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A break from the blockbusters

Seoul Art Cinema to throw one of a kind summer movie event


For Seoulites staying in the city for the summer, movie theaters are often a good option to avoid the heat while being entertained.

Yet if you are not a huge blockbuster fan, or simply would like to try something different, Seoul Art Cinema’s “2011 Cine-Vancances Seoul” ― which kicks off on July 28 ― might give you what you wouldn’t normally experience in Seoul’s popular movie venues.

Located in central Seoul near Insa-dong, Seoul Art Cinema is the only non-profit cinematheque ― film archive with small venues that screens mostly classic and art-house films ― in Seoul. It screens some 500 films of different countries and receives over 60,000 visitors every year. 
The official poster of the 6th Cine-Vacances Seoul (The Korean Association of Cinematheques)
The official poster of the 6th Cine-Vacances Seoul (The Korean Association of Cinematheques)

And despite its financial difficulties due to the government’s 50 percent funding cut last year, the Korean Association of Cinematheques has worked hard to throw its annual summer event which celebrates its sixth year anniversary.

The theme for this year is “Deja-Vu,” featuring about 30 films of many different genres and countries.

“There are a lot of remakes of the classics but people don’t actually get to watch the classics,” said Kim Seong-uk, the program director of the association. “This year’s program is designed to offer that dj-vu experience where people can see the original form of the popular movies they’ve been watching.”

Speaking of the classics, horror movie fans would be delighted to watch the legendary Hitchcock movies in theater. Three of his films, “Psycho” (1960), “Vertigo” (1958) and “The Birds” (1963) have been included in this year’s program. “Psycho,” (1960) in particular, spawned two sequels, one remake, one prequel, and a TV movie.

For local movie lovers, director Hur Jin-ho’s 1998 film “Christmas in August” as well as “One Fine Spring Day” (2001) would bring some good memories of the late 1990s. It would be a rare opportunity to watch early works of Hur in theater, who has developed his own distinctive cinematic flair for romance films throughout the years. He will attend the screenings of his slow-paced, reflective films, and will speak with the audience after.
A scene from “Christmas in August,” a 1998 film by Korean director Hur Jin-ho
A scene from “Christmas in August,” a 1998 film by Korean director Hur Jin-ho

Anyone who is into literature, as well as the movies, might want to check out special screenings of five films made based on works of Russian author Anton Chekhov. Scholars who specialize in Chekhov studies will attend the screenings and give a lecture about the Russian author’s life and his literary legacy. The five Chekhov-inspired movies are: “The Wedding” (1944); “The Hopper” (1955); “Belated Flowers” (1969); “The Seagull” (1970); and “Ward No. 6” (2009).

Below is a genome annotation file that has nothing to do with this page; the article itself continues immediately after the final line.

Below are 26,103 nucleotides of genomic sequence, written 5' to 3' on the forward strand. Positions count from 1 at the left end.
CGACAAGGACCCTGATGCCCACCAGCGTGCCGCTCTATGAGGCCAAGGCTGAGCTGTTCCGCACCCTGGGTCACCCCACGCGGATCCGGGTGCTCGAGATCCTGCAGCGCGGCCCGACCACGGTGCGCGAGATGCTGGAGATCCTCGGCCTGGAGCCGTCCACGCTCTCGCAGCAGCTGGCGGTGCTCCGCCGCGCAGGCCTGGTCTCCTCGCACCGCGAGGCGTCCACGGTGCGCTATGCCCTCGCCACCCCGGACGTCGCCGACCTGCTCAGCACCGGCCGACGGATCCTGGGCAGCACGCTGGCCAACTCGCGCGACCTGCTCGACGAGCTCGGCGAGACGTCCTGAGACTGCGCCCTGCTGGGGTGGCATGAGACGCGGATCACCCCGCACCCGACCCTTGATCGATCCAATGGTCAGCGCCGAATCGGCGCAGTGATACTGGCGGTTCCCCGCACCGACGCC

If you are willing to sit in the theater for more than five hours, check out French director Olivier Assayas’ 2010 film “Carlos” which is 330 minutes long. The film, which is an epic cinematic portrait of the notorious international terrorist Carlos the Jackal, will be screened in its original version without any cuttings.

Four special lectures by film critics and scholars, on film directors Michael Cimino, Robert Aldrich, Brian De Palma, and Orson Welles, will also be available after each filmmaker’s work gets screened.

If you are into American cinema, check out Michael Cimino’s 1978 Vietnam War drama “Dear Hunter,” Michael Mann’s 1995 action film “Heat,” and “Dressed to Kill,” (1980) a erotic crime thriller by Brain de Palma.

Aside from the upcoming event, Seoul Art Cinema is currently screening 12 works of Japanese director Mikio Naruse (1905-1969), who directed some 90 films from 1930 to 1967. Almost all of his films have female protagonists, while focusing on stories of dysfunctional families and their drama. The Mikio Naruse screenings run till July 24.

“The diversity of the film industry is being threatened as very small numbers of blockbusters are dominating the venues,” said Kim Seong-uk, the program director. “We hope to be the place where Seoulites can visit as a summer getaway while experiencing the rich history and diversity of films at the same time.”

“2011 Cine-Vancances Seoul“ will run through Aug. 28. For tickets and information, call (02) 741- 9782 or visit www.cinematheque.seoul.kr.

By Claire Lee (dyc@heraldcorp.com)
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